A page describing some of the software techniques used and full source are both available.
V8's walking gate is modeled after the motion of a tank tread, as can be seen in this simulation of two of its legs. (Note: The simulation requires MS Windows 95 or later, and requires DirectX 5 or later. Windows XP has DirectX built-in. Use Alt-F4 to exit the program.)
At low speeds, V8's feet follow that motion fairly well. At high speeds, the servos are being commanded to move faster than they are actually capable of doing, and the feet only come a small distance off of the floor.
As seen in the simulation, the two legs in each corner operate 180 degrees out-of-phase, and during the portion of the step where a leg is off of the ground the leg is commanded to move quicker than during the portion where it is on the ground. This is done so that the leg which was lifted and moved forward is planted back on the ground before the other leg "lifts off". The result is that one of the two legs is in contact with the ground (and supporting V8's weight) at all times. With constant support in all four corners, V8's body is very stable and moves smoothly forward. (This is actually not the case in the video, because V8's batteries were nearly fully charged for the competition which throws off the servo calibration, as discussed in the Electrical section above. Its intended smooth operation was however successfully demonstrated at the first monthly PARTS meeting after the competition.)
V8 walks with a stride length of 1.4" and a time-per-step of 160 msec.
Shortly after the 2005 Robothon event (about 6 months after PDXBot.05), it was suggested that robots be penalized for having too many legs. (I have to wonder, if I had made a winning robot which had three legs and did the cha-cha while whistling dixie, would there then be ongoing efforts to penalize dancing, whistling and having an odd number of legs?)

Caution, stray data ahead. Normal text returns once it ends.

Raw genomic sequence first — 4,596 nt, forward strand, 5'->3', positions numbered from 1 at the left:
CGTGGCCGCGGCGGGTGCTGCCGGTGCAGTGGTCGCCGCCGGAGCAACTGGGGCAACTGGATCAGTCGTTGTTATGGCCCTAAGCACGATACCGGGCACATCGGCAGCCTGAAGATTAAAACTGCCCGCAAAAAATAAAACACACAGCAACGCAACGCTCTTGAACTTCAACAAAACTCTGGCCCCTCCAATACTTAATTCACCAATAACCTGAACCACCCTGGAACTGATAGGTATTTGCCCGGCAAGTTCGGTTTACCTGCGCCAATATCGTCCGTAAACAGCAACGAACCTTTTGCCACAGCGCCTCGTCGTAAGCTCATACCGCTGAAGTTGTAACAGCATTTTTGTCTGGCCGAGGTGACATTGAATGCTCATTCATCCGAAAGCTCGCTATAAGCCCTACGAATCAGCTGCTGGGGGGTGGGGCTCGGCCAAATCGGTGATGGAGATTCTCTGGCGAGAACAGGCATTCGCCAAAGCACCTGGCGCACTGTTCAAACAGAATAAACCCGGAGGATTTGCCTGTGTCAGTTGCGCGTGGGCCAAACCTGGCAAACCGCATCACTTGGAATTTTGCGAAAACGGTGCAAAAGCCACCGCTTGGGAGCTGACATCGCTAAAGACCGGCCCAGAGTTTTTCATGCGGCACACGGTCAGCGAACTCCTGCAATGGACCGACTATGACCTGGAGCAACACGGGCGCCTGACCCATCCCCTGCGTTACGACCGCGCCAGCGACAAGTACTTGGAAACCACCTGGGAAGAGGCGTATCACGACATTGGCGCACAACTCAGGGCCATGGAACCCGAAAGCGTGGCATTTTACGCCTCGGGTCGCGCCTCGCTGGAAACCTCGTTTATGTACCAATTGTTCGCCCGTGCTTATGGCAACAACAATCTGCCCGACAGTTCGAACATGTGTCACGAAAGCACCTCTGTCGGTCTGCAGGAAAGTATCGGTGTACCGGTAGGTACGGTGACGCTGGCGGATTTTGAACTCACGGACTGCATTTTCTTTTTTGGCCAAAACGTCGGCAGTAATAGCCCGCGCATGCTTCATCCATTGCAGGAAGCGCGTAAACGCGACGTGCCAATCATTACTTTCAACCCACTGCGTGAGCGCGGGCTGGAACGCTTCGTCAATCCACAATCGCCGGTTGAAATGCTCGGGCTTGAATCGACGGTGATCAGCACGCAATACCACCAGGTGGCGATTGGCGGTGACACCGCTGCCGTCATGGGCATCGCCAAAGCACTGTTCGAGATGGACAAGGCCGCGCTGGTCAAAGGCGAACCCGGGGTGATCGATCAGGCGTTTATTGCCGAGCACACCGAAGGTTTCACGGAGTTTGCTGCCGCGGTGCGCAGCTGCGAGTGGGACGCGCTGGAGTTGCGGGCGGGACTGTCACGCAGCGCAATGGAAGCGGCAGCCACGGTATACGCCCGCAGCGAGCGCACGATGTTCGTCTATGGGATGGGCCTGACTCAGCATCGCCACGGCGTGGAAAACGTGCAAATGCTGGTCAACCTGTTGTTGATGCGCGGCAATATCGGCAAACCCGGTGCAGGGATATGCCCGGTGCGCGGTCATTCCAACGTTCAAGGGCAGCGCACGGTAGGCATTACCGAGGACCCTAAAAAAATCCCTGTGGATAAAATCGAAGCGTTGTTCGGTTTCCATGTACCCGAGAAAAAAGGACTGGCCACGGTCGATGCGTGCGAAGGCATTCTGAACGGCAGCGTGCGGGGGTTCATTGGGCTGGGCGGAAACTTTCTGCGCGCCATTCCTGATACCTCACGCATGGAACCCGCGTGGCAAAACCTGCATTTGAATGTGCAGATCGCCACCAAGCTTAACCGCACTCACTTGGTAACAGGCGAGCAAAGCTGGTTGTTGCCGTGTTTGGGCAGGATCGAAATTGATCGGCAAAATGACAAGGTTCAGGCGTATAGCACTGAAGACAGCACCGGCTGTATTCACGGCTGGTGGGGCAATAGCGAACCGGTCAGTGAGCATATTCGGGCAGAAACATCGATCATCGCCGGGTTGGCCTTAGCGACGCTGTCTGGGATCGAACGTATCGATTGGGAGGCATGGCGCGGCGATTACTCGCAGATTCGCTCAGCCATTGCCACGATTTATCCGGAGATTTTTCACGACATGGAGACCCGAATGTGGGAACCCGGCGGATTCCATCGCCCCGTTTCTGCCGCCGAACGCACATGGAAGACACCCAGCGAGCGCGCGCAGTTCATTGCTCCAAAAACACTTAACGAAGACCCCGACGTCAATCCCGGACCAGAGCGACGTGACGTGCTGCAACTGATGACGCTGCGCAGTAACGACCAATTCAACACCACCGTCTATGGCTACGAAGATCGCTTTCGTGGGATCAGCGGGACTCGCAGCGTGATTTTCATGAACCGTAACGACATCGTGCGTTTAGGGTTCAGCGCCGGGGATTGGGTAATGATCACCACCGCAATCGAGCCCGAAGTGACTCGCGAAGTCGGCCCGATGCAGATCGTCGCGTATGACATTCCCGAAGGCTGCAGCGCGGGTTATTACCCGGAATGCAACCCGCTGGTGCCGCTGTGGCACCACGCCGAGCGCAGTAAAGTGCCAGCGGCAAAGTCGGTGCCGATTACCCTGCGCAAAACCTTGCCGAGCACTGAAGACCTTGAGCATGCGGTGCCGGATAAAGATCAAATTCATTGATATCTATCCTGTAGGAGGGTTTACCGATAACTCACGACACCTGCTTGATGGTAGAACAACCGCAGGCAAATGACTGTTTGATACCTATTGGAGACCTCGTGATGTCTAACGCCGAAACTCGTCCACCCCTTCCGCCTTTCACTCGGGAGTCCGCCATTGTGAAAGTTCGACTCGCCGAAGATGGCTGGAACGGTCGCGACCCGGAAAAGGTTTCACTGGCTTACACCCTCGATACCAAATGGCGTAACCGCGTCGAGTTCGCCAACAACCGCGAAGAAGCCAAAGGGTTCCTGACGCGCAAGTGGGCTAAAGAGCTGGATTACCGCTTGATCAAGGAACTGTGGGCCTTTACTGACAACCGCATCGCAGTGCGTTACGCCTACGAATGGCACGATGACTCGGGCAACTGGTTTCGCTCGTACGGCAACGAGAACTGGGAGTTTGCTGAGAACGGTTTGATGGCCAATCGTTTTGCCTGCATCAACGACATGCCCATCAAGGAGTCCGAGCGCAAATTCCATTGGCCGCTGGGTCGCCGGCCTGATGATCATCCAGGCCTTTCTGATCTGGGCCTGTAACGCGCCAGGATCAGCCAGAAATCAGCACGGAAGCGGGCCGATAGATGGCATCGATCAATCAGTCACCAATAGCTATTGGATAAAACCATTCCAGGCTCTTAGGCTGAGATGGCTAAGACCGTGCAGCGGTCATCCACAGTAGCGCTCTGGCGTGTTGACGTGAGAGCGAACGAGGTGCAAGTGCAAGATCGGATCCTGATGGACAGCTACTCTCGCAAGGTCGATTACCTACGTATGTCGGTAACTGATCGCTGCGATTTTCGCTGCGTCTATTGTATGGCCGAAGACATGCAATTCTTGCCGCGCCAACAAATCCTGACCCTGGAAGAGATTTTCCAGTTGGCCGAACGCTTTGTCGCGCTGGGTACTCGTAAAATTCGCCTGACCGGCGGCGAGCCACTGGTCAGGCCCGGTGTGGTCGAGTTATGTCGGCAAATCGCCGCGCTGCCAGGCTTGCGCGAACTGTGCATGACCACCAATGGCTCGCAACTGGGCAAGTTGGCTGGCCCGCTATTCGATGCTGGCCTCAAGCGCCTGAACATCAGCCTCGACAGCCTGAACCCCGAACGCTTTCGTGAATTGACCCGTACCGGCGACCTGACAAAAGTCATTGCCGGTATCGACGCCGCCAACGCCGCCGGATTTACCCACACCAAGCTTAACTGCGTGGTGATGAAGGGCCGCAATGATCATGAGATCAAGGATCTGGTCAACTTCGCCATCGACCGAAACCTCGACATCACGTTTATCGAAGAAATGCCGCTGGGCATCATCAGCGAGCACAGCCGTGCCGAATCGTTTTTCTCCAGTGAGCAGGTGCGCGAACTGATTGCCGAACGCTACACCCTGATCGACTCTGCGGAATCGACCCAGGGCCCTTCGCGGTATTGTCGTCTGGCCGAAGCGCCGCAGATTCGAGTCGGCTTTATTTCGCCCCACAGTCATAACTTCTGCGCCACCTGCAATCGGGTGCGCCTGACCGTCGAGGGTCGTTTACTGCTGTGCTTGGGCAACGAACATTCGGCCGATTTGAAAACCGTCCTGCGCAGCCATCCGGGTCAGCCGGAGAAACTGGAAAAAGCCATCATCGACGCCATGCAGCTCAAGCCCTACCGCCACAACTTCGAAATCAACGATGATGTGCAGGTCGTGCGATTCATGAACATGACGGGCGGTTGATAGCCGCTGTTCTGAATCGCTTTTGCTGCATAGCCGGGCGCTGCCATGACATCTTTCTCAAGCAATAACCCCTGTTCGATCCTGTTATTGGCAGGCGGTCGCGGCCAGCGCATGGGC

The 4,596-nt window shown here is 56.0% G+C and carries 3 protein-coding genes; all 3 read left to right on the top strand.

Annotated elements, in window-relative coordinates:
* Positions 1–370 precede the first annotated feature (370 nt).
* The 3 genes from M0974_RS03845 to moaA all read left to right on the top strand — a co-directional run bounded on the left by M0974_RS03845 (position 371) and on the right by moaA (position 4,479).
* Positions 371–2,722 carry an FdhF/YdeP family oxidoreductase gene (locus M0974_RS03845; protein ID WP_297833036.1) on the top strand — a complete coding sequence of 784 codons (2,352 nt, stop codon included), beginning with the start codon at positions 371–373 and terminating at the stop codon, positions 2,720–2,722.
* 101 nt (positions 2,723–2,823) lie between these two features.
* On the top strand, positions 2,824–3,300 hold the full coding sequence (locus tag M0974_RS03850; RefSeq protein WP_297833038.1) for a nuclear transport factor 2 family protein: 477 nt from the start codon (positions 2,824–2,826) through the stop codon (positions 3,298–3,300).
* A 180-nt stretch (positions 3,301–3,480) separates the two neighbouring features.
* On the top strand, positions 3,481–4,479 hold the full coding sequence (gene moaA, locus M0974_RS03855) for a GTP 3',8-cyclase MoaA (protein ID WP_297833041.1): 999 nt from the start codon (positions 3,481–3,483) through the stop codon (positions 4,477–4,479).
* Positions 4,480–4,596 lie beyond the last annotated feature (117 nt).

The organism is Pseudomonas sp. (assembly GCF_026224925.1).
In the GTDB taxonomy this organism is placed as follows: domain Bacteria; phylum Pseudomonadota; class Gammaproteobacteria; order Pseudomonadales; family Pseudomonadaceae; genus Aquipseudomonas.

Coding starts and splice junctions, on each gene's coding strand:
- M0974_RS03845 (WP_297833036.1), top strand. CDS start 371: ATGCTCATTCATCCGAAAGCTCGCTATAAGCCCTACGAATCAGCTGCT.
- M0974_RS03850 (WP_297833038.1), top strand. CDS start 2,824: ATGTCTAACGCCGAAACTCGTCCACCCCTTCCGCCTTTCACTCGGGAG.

After some thought, I realized that a gait which alternated between supporting one diagnal and then the other (aka "trotting") would probably be stable enough given a robot that was reasonably well-balanced (center of gravity approximately at the intersection of the two diagnals) and had a fast enough step rate (like V8's) such that any small imbalance is not able to have much effect before the next step causes the diagonals to switch.
Eventually, V8 was used as a test-bed for this idea. Instead of operating 180 degrees out-of-phase, the two legs in each corner were changed to operate in-phase (i.e., as a single leg). The immediate result (without any measuring) was that it didn't change much with respect to speed or stability, except during the start/end of each phase of the walking competition (straight, turn, straight) where V8 moves slower (because it accelerates and decelerates to reduce slipping) there was some "wobbliness". (This could be reduced by using a slightly modified path for the ground contact point during acceleration and deceleration. The modification would be to always move up/forward/down at top-speed, even though the "move back" portion was done with varying speed. This would reduce the potential for instability during acceleration and deceleration to be the same as it is when at top speed, and would require having a dynamic stride length.)
As a side note, after fully charging the battery, V8 started to pull to the right when it is was supposed to be going straight. When it was originally programmed for the walking contest it pulled the other way with a fully charged battery. I suspect whichever servo(s) is responsible for this (the one whose calibration is really bad at high battery voltage) is one of the ones whose phase I reversed in order to switch gaits. I haven't run the batteries down enough yet to see if it will straighten-out like it did before with the walking gait.
At the Dec. 2005 PARTS meeeting I tried to demonstrate V8's new trotting gate. It was successful, up until it unexpectedly tried to go off the other end of the walking course. Though I had changed the number of steps during the turn (in order to compensate for the pull to the right), I had not changed the number of steps for the straight section (which has always been 48). The step timing had also not been changed. (The timing is driven by the mcu's crystal oscillator.) This meant V8 had to be moving further per step (and faster) with the trotting gait than with the walking gate, even though I did not change the commanded servo path (other than the phase change). After the meeting we went out to the garage and measured how far V8 was going with the new gait. (And I used the video recording of PDXBot.05 to determine how far V8 was going with a walking gate.) The results are: